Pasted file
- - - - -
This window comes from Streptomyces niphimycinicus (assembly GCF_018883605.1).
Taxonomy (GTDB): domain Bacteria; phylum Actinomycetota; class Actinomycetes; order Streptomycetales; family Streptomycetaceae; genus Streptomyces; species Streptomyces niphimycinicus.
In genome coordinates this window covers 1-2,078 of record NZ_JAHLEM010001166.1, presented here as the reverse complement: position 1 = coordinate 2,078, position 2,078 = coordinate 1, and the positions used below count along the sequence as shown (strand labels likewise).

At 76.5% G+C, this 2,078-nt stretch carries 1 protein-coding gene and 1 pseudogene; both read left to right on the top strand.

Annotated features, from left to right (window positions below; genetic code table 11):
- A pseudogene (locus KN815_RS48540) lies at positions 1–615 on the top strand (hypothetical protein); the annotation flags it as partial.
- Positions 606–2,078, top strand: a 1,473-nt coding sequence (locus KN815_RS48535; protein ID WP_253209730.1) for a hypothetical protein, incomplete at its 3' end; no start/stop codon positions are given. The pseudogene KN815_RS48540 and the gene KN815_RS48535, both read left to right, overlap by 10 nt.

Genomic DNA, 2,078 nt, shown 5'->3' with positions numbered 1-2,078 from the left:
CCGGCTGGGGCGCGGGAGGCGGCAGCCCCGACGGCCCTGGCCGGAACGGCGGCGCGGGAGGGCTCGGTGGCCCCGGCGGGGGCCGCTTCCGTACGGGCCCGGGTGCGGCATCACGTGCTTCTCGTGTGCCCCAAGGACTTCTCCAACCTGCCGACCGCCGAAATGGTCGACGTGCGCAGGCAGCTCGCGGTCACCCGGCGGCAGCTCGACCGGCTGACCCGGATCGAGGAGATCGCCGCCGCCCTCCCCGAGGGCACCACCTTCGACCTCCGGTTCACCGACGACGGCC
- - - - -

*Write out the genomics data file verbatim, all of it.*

This window comes from Streptomyces niphimycinicus (assembly GCF_018883605.1).
Taxonomy (GTDB): domain Bacteria; phylum Actinomycetota; class Actinomycetes; order Streptomycetales; family Streptomycetaceae; genus Streptomyces; species Streptomyces niphimycinicus.
In genome coordinates this window covers 1-2,078 of record NZ_JAHLEM010001166.1, presented here as the reverse complement: position 1 = coordinate 2,078, position 2,078 = coordinate 1, and the positions used below count along the sequence as shown (strand labels likewise).

At 76.5% G+C, this 2,078-nt stretch carries 1 protein-coding gene and 1 pseudogene; both read left to right on the top strand.

Annotated features, from left to right (window positions below; genetic code table 11):
- A pseudogene (locus KN815_RS48540) lies at positions 1–615 on the top strand (hypothetical protein); the annotation flags it as partial.
- Positions 606–2,078, top strand: a 1,473-nt coding sequence (locus KN815_RS48535; protein ID WP_253209730.1) for a hypothetical protein, incomplete at its 3' end; no start/stop codon positions are given. The pseudogene KN815_RS48540 and the gene KN815_RS48535, both read left to right, overlap by 10 nt.

Genomic DNA, 2,078 nt, shown 5'->3' with positions numbered 1-2,078 from the left:
CCGGCTGGGGCGCGGGAGGCGGCAGCCCCGACGGCCCTGGCCGGAACGGCGGCGCGGGAGGGCTCGGTGGCCCCGGCGGGGGCCGCTTCCGTACGGGCCCGGGTGCGGCATCACGTGCTTCTCGTGTGCCCCAAGGACTTCTCCAACCTGCCGACCGCCGAAATGGTCGACGTGCGCAGGCAGCTCGCGGTCACCCGGCGGCAGCTCGACCGGCTGACCCGGATCGAGGAGATCGCCGCCGCCCTCCCCGAGGGCACCACCTTCGACCTCCGGTTCACCGACGACGGCC